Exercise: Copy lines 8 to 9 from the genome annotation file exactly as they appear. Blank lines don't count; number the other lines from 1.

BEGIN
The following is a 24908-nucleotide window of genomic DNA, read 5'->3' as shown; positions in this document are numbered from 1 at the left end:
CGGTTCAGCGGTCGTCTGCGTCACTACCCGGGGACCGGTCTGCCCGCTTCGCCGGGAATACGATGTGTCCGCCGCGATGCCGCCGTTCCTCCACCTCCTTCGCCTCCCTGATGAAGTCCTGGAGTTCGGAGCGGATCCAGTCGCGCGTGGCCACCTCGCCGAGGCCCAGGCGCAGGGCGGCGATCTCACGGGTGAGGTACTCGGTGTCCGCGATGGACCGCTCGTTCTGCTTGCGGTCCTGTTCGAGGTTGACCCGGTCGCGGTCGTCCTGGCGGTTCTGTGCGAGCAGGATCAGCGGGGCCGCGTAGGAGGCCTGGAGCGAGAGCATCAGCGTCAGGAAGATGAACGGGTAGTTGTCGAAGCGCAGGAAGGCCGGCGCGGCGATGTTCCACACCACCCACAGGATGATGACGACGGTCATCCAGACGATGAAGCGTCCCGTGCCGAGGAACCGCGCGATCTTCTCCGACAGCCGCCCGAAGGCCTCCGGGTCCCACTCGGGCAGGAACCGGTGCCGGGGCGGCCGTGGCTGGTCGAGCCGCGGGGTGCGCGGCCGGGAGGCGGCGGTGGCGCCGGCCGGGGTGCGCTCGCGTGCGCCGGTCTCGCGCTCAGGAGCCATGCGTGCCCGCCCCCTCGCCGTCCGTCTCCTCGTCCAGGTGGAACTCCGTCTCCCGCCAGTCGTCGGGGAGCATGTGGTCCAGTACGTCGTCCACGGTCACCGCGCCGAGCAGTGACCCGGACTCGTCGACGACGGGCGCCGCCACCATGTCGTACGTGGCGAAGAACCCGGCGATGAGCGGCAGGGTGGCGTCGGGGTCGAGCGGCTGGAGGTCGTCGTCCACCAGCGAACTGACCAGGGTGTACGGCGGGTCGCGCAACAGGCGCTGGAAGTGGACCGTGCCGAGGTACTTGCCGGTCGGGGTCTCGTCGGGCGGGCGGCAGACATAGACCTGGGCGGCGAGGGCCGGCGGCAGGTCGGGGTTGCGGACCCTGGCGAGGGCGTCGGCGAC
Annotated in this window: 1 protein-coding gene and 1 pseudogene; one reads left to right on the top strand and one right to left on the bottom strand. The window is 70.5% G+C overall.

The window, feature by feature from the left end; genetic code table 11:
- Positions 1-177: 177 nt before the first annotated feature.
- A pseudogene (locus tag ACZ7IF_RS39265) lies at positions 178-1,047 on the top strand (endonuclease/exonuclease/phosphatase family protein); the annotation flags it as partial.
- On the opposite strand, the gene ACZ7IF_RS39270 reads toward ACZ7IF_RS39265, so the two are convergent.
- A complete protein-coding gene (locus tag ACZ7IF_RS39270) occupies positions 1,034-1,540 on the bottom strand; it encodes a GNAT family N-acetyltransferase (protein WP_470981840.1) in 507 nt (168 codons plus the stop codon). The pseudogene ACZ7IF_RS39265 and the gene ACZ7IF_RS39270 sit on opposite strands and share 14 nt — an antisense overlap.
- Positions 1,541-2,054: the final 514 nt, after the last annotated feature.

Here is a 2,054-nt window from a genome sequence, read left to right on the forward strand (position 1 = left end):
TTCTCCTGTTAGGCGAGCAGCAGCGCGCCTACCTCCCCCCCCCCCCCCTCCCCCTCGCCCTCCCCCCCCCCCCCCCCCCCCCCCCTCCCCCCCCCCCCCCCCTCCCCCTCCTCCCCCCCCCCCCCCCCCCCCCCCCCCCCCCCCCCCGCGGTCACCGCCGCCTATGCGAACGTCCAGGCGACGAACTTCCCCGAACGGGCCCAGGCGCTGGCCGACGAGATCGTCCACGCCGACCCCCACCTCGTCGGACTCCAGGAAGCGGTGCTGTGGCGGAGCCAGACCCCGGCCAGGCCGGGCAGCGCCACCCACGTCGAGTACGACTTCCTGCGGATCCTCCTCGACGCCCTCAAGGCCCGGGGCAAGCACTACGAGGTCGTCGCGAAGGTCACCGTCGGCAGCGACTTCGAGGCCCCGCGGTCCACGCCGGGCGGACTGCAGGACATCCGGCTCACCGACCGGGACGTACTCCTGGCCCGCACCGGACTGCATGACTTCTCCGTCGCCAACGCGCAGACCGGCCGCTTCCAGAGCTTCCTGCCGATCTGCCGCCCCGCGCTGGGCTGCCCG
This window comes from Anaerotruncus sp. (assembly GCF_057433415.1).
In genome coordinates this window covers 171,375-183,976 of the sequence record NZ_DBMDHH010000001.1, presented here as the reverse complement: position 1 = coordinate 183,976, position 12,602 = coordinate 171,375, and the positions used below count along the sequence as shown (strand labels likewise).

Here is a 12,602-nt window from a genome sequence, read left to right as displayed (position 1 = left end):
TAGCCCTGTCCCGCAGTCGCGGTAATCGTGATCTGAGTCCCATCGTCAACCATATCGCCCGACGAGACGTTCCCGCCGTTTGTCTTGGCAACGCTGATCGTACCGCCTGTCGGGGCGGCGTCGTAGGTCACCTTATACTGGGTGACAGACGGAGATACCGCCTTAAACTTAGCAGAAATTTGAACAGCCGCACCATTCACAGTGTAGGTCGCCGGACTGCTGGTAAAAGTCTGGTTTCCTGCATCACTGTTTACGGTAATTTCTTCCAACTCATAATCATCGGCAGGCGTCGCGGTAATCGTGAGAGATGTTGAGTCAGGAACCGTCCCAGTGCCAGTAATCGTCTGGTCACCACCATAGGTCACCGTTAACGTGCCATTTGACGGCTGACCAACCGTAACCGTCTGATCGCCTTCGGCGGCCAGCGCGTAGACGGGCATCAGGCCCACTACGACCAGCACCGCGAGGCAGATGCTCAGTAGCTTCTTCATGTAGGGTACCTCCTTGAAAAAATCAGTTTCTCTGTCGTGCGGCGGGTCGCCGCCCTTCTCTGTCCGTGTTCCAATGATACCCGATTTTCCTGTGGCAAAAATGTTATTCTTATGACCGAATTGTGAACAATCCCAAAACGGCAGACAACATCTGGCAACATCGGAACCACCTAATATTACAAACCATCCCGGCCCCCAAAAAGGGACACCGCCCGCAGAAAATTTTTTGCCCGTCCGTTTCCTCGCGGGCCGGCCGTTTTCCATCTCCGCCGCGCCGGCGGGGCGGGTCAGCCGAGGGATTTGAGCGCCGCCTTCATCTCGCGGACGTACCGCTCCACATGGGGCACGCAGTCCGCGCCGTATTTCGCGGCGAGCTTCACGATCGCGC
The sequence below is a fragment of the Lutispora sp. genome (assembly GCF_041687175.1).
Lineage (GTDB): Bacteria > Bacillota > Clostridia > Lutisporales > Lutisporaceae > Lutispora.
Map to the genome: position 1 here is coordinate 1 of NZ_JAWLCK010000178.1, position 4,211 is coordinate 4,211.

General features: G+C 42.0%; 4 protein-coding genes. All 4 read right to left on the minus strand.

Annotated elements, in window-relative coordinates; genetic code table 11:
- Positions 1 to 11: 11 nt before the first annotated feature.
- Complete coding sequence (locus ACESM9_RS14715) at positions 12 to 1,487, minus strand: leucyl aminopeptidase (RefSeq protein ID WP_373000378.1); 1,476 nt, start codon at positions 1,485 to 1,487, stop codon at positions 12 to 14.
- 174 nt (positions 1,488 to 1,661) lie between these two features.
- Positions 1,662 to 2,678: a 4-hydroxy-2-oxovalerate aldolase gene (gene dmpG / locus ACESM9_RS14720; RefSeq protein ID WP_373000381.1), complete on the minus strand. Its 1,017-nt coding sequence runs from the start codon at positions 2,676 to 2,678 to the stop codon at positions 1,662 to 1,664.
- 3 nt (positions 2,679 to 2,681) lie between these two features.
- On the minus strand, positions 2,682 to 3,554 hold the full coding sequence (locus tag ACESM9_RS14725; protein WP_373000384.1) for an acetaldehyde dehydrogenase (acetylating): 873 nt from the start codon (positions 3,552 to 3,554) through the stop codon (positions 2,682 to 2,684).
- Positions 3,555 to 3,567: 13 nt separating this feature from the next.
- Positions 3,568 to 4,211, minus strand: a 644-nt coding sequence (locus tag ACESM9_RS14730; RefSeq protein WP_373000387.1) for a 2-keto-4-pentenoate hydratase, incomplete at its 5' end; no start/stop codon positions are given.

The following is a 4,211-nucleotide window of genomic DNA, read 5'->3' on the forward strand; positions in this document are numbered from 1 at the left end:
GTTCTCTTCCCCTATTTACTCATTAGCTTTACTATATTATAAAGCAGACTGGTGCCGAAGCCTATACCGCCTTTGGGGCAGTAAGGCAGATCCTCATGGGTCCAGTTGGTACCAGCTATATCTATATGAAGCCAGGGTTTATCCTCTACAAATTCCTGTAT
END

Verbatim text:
- A complete protein-coding gene (locus tag ACZ7IF_RS39270) occupies positions 1,034-1,540 on the bottom strand; it encodes a GNAT family N-acetyltransferase (protein WP_470981840.1) in 507 nt (168 codons plus the stop codon). The pseudogene ACZ7IF_RS39265 and the gene ACZ7IF_RS39270 sit on opposite strands and share 14 nt — an antisense overlap.
- Positions 1,541-2,054: the final 514 nt, after the last annotated feature.